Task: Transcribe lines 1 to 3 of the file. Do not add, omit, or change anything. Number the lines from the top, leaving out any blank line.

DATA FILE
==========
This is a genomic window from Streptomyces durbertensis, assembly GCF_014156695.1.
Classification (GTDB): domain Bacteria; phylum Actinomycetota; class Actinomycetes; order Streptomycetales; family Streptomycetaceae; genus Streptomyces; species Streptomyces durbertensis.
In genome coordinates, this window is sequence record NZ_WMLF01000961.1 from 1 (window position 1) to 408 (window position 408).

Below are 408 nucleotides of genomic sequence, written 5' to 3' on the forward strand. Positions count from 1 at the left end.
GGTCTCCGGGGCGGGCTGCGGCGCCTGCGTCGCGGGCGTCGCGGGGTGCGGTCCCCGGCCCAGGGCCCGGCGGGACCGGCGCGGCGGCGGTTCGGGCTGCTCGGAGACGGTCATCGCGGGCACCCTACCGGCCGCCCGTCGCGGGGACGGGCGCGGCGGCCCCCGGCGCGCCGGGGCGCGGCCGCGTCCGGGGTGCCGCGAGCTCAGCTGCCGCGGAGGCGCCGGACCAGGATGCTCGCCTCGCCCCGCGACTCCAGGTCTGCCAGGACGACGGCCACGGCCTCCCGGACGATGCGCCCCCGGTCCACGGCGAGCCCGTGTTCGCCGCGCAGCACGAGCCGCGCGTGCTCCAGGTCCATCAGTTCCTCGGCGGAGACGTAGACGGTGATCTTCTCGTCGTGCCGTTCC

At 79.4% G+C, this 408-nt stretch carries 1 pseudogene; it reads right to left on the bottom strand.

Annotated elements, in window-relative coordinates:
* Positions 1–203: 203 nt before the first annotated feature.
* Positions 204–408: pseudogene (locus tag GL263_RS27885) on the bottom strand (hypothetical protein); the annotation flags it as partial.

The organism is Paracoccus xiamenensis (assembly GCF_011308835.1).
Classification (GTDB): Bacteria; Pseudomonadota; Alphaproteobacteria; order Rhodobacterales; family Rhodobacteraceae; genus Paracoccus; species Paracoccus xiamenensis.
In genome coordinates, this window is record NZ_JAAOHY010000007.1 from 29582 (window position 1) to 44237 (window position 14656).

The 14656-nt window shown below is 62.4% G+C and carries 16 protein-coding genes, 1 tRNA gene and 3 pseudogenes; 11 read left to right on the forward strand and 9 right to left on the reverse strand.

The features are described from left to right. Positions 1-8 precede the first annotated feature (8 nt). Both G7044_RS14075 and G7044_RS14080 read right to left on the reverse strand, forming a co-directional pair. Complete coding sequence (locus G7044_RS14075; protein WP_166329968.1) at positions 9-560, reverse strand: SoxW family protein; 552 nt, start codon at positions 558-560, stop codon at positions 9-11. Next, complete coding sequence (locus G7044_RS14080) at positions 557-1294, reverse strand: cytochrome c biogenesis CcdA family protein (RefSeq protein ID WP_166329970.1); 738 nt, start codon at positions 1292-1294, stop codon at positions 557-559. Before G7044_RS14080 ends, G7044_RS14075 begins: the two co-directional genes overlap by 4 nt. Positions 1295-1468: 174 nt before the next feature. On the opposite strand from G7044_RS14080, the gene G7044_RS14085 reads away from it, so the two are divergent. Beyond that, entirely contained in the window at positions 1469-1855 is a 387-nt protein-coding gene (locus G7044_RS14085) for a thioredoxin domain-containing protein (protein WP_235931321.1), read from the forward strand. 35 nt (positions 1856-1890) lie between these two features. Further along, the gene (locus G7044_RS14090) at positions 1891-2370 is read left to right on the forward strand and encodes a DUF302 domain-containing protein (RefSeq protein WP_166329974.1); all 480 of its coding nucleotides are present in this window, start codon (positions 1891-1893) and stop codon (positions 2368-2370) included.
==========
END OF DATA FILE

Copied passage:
This is a genomic window from Streptomyces durbertensis, assembly GCF_014156695.1.
Classification (GTDB): domain Bacteria; phylum Actinomycetota; class Actinomycetes; order Streptomycetales; family Streptomycetaceae; genus Streptomyces; species Streptomyces durbertensis.
In genome coordinates, this window is sequence record NZ_WMLF01000961.1 from 1 (window position 1) to 408 (window position 408).